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PostPosted: Sat Feb 12, 2005 8:39 pm 

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Eisenstein: The Sound Years

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Sergei Eisenstein, long regarded as a pioneer of film art, changed cinematic strategies halfway through his career. Upon returning from Hollywood and Mexico in the late 1930s, he left behind the densely edited style of celebrated silents like Battleship Potemkin and October, turning instead to historical sources, contradictory audiovisuals, and theatrical sets for his grandiose yet subversive sound-era work. This trio of rousing action epics reveals a deeply unsettling portrait of the Soviet Union under Stalin, and provided battle-scene blueprints for filmmaking giants from Laurence Olivier in Henry V to Akira Kurosawa in Seven Samurai.

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Alexander Nevsky

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Eisenstein drew on history, Russian folk narratives, and the techniques of Walt Disney to create this broadly painted epic of Russian resilience. This story of Teutonic knights vanquished by Prince Alexander Nevsky's tactical brilliance resonated deeply with a Soviet Union concerned with the rise of Nazi Germany. Widely imitated—most notably by Laurence Olivier's Battle of Agincourt re-creation for Henry V —the Battle on the Ice scene remains one of the most famous audio-visual experiments in film history, perfectly blending action with the rousing score of Sergei Prokofiev.

Special Features

- Gorgeous new digital transfer, with extensive image and sound restoration
- Audio essay by film scholar David Bordwell, author of The Cinema of Eisenstein
- Russell Merritt's multimedia essay on the Eisenstein-Prokofiev collaboration
- A reconstruction of Eisenstein's unfinished film Bezhin Meadow by the Eisenstein Museum's Naum Kleiman, plus scholar Jay Leyda's photos and documents from the set
- Drawings and production stills
- Restoration demonstration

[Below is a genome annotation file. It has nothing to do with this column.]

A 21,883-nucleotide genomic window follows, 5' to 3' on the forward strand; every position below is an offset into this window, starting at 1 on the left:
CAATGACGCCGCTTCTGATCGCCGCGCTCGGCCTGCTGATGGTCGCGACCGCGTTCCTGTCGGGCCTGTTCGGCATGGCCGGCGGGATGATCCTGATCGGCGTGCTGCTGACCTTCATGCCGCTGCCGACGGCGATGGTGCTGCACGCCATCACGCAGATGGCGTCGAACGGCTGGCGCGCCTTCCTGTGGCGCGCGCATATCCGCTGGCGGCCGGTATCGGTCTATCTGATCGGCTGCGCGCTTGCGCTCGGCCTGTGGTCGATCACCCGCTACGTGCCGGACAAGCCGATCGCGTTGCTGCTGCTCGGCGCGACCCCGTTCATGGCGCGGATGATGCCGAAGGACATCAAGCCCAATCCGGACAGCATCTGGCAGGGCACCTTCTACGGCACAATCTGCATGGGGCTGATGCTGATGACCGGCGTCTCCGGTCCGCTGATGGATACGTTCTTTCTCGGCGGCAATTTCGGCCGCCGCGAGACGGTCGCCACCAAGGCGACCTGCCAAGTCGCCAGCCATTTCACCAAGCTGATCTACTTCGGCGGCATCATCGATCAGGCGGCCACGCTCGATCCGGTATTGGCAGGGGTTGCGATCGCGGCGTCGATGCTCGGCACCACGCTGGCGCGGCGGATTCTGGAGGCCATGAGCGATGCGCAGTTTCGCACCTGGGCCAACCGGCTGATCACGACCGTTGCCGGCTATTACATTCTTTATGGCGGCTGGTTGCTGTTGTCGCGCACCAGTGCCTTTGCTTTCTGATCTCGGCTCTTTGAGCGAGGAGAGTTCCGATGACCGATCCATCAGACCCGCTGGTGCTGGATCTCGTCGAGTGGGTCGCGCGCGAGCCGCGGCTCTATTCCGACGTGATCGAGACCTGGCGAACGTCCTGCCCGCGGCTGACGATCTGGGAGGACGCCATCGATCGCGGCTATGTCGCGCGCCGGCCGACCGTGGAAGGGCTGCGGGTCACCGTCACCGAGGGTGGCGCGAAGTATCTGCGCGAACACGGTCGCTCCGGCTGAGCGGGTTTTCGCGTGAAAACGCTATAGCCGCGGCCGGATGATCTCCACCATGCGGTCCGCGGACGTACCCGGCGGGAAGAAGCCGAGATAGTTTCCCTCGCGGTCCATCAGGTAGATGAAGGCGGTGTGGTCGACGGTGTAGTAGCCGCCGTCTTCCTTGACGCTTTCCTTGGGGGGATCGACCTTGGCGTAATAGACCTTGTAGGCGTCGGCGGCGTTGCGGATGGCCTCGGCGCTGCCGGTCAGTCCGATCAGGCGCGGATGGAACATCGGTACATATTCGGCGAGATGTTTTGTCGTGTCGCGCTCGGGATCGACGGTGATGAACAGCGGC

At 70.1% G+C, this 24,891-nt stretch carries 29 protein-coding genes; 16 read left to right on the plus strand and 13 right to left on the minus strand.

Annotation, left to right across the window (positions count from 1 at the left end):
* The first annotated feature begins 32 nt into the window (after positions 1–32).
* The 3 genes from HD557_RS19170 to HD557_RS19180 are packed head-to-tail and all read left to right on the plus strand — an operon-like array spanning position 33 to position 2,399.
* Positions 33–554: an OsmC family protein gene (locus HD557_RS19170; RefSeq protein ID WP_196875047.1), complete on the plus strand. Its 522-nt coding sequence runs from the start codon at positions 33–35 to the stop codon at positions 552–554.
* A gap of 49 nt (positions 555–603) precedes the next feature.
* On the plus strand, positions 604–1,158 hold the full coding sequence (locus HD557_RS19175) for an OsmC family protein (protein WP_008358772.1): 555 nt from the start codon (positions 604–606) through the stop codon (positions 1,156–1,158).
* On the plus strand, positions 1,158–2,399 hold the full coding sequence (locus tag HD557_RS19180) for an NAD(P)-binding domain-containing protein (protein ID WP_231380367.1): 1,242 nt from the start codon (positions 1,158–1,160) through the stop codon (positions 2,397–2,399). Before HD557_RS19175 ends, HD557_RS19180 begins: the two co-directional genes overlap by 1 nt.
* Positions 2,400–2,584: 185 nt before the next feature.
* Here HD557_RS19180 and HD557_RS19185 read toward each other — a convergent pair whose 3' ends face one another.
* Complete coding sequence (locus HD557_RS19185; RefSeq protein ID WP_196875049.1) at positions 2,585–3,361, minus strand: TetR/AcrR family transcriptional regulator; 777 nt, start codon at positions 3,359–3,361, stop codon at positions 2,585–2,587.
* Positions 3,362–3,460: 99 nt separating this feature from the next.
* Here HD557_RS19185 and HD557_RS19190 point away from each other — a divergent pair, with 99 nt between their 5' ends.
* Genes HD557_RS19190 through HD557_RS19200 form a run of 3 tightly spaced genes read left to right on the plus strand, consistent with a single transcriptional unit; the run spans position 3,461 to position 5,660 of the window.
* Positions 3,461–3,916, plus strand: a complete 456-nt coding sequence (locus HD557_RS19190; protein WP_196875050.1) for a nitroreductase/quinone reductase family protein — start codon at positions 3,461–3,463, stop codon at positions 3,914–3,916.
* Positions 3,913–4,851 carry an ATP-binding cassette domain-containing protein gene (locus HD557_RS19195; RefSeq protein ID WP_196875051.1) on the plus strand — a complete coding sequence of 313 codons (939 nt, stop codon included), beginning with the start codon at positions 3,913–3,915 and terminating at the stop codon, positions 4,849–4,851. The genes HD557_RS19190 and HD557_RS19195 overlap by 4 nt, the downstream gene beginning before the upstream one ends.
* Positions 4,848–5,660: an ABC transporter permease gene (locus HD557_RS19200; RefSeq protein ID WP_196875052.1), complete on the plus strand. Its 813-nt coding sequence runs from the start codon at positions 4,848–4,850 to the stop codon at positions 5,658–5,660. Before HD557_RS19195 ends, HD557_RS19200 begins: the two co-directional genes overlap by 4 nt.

- New English subtitle translation
- Optimal image quality: RSDL dual-layer edition

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Ivan the Terrible - Part I & Part II

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Navigating the deadly waters of Stalinist politics, Eisenstein was able to film two parts of his planned trilogy about the troubled 16th-century tsar who united Russia. Visually stunning and powerfully acted, Ivan the Terrible charts the rise to power and descent into terror of this veritable dictator. Though pleased with the first installment, Stalin detected the portrait in the second film—with its summary executions and secret police—and promptly banned it. Criterion is proud to present Ivan the Terrible, Parts I and II, in new digital transfers with extensive image and sound restoration.

Special Features

Part One

- Multimedia essay on the history of Ivan the Terrible by Joan Neuberger, director of the Center for Soviet Studies at the University of Texas at Austin
- Deleted scenes
- Drawings and production stills
- New English subtitle translation
- Optimal image quality: RSDL dual-layer edition

Part Two

- Multimedia essay on Eisenstein's visual vocabulary by Yuri Tsivian, art history professor at the University of Chicago
- New English subtitle translation
- Optimal image quality: RSDL dual-layer edition

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PostPosted: Wed Apr 13, 2005 1:07 am 
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This is an admirably thorough box, representing not just the extant films, but also the remains of the destroyed (Bezhin Meadow) and unfinished (Ivan III) films. It also contains one of my favourite extras on a Criterion disc, the analysis of Eisenstein's visual vocabulary on the Ivan films. The analysis is so persuasive, and its presentation so effective (each example is supported by images of source material, design sketches and film extracts) that it would render most commentary tracks redundant. Featurettes of this calibre are few and far between, but I'd much rather have something like this than a long-winded, over-extended commentary. (Shindo's interview on the Onibaba disc seems to me similarly compendious).

Alexander Nevsky was the first Eisenstein film I saw on the big screen, and I was suitably impressed, but although many scenes retain their visual majesty, I now find the film rather heavy-going dramatically. Whenever the film turns its attention to broad character bits or plodding pageantry it's quite a trudge. The film is pretty battered, and the notoriously abysmal soundtrack has been extensively tampered with, apparently (but is still poor).

The Ivans on the other hand, always manage to sweep me up into their weird, stylized world. Eisenstein seems to have taken certain tendencies from silent cinema (the Expressionist extravagance of the mise-en-scene for example) and souped them up, but this is very much a film conceived as sound and vision. At times it's practically operatic. The performances here are even more stylised than those of Nevsky, at times approaching the conscious anthropomorphism of Strike, but they work because they're all of a piece.